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Ask Lisi: Rich friends expect us to go halfsies on pricey wine

The only thing you can do is speak up, and best to do so while planning your next outing. Not before, because that will be awkward when the time comes.
Advice columnist Lisi Tesher.

Dear Lisi: I’ve never asked for professional advice before. But after talking to my friends, the jury is out on what I should do.

My husband has a friend who is a very successful business man. He took risks that paid off. So, he lives a very nice lifestyle.

His wife is nice enough to have dinner with a few times a year, but she doesn’t have much to discuss other than her children and her travels. She doesn’t work, volunteer, or seem to have any interests of her own.

They usually choose the restaurant, and it’s always the latest, hard-to-get-in hotspot, which is a treat for us. My husband and I know it’ll be more expensive than we usually spend on a night out, but we’re fine on these few occasions.

The problem is that the husband has recently started learning more about wines, collecting, and becoming somewhat of a connoisseur. He’s quite knowledgeable and the wines are tasty. However, I don’t drink at all. I take one sip from my husband’s glass to taste and that’s it. And my husband can only have one glass for medical reasons.

But this man orders the most expensive wine on the menu and then expects us to go halfsies when the bill comes. How do we explain to him that we don’t think that’s fair and we’re not interested in spending that kind of money on something we don’t need, want, or appreciate?

Not a wine aficionado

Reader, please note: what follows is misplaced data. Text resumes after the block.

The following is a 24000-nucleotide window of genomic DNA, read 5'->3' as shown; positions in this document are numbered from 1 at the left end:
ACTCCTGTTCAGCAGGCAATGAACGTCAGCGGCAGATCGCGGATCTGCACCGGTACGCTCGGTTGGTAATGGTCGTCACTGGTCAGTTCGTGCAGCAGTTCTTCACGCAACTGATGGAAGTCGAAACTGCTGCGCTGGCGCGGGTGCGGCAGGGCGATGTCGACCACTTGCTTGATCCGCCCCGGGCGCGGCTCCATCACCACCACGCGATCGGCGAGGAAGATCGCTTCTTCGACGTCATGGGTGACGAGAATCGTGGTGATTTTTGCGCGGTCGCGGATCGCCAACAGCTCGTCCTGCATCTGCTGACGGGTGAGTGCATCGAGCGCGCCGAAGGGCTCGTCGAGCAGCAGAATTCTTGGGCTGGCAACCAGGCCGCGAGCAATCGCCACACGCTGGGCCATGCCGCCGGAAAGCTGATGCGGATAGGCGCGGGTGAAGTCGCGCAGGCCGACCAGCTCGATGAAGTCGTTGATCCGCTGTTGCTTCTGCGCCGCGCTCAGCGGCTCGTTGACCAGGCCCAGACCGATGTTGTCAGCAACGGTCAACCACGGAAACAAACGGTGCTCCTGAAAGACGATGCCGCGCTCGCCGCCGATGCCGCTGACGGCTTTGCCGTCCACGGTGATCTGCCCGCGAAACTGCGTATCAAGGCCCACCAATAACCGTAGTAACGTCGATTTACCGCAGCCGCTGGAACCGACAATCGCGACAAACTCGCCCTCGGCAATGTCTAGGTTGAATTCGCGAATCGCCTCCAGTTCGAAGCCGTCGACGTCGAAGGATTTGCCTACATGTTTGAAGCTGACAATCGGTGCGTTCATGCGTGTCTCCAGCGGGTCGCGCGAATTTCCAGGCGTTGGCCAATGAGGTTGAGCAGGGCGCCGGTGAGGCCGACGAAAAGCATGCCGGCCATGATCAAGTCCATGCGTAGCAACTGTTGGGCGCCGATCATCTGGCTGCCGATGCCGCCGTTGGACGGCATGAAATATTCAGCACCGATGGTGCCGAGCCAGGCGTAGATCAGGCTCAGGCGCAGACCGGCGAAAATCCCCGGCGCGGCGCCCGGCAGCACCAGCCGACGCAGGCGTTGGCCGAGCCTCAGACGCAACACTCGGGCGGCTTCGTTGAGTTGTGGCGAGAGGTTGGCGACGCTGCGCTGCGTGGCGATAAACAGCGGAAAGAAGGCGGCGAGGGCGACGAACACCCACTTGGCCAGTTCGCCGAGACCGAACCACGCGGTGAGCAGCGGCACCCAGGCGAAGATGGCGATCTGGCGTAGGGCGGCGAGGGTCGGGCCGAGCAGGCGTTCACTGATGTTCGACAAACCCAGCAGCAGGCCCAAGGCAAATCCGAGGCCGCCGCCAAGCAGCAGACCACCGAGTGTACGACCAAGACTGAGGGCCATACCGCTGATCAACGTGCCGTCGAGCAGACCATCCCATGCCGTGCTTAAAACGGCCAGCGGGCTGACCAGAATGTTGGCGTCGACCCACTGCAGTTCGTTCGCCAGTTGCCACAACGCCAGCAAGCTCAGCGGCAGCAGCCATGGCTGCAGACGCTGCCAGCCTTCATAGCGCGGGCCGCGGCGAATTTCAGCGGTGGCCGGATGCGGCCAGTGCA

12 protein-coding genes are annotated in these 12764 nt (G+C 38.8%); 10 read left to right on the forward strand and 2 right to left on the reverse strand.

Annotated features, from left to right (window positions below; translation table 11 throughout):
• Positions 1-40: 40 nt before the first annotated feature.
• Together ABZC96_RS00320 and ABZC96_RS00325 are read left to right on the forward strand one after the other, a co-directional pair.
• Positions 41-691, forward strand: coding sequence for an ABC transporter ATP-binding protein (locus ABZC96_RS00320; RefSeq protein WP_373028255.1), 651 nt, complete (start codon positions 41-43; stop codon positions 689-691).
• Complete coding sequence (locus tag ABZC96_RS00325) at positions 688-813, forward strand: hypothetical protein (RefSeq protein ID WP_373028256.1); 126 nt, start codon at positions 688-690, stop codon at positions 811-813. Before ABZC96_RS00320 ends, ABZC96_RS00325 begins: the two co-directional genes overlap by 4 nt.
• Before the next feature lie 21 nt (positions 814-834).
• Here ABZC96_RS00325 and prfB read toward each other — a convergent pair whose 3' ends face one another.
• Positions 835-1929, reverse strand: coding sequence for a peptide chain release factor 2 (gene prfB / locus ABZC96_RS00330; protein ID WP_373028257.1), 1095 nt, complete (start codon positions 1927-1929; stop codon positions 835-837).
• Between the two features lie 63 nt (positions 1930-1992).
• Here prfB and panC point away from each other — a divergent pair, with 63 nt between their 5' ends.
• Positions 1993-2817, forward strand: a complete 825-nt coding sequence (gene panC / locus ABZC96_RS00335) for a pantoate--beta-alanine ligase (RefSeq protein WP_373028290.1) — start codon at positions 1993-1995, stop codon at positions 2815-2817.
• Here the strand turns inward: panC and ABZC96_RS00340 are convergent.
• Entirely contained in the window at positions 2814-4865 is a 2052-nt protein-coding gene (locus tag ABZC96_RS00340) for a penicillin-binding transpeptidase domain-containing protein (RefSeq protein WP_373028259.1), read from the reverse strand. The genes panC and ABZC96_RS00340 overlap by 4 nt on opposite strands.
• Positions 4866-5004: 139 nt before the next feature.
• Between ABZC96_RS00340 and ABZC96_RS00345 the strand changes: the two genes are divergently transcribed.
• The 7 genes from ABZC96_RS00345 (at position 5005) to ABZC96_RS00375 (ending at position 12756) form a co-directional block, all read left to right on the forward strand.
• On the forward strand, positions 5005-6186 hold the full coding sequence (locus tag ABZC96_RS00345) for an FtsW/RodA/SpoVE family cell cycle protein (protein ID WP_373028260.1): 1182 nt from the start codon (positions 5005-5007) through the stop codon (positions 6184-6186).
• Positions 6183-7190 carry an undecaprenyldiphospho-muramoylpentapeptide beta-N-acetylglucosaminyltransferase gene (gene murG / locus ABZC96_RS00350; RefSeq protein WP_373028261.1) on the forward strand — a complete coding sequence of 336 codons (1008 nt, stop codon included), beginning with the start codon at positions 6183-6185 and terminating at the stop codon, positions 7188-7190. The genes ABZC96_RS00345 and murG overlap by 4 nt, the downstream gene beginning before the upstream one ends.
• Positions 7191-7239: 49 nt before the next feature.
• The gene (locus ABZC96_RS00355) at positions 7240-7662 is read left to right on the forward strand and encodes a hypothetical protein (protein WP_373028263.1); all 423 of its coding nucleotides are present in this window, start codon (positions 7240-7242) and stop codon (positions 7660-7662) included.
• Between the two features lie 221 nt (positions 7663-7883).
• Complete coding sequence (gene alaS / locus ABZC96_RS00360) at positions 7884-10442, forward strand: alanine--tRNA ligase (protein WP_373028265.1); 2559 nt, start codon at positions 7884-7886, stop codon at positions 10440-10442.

A standard bottle of wine holds about five glasses. Since you’re not going to pay a fifth of the cost, the only thing you can do is speak up, and best to do so while planning your next outing. Not before, because that will make it a “thing” and then awkward when the time comes. And if you wait until you’re at the restaurant, it will feel antagonistic.

So, when they call to make the next date, just say offhandedly that since neither you nor your husband drink, you’d prefer to not share in the cost of the wine. But then your husband has to politely decline when he offers him a glass.

Dear Lisi: My wife and I are both very athletic and our careers revolve around sports. We each have our mornings to train, work out, or play while the other gets the kids up, fed, and out to school. We’re very evenly split on our schedules, and it’s amicable.

Spring is our heaviest season since our preferred sports are mainly outdoors, and our two kids play baseball. I have to travel for work once a quarter but only for a few days. My wife never does. We both travel, separately, for our sport twice a year.

This year I was invited to participate in an event, out of the country. It is a huge honour to have been invited and I believe it will also enhance my career. But it’s two weeks at the end of June when everything is in high gear, as in, end of school events, end of season events, etc.

My wife isn’t going to be happy. What do I do?

Honour vs. Honour

I’m hoping you have a good support system. If you have parents, siblings, friends who can help out, now’s the time to hit them up. Then talk to your wife, but the sooner the better. Tell her you understand what bad timing this is and that you’re going to do whatever you can to help set her up for when you’re gone. But explain why you strongly believe this is the right thing for you to be doing — from a personal and professional standpoint.

Be organized and prepared. Hopefully, she’ll appreciate your effort and compassion.

FEEDBACK regarding the tattletale kids (April 22):

Reader – “One thing I did when my kids entered the tattletale phase was to stop them before they had a chance to tell and ask them ‘in, out or both?’

“Meaning, are you telling me this to get your sibling in trouble, out of trouble or a mix of both? If it were merely to get someone in trouble, they weren’t allowed to tell me. If it were to get someone out of trouble/harm (playing with matches), they were to tell me right away. And if it were a combo of both, they had to figure out a way to tell me focussing only on what we could do to get the sibling out of trouble.

“Worked like a charm!”

Lisi – This is brilliant!

Ellie Tesher and Lisi Tesher are advice columnists for the Star and based in Toronto. Send your relationship questions via email: or

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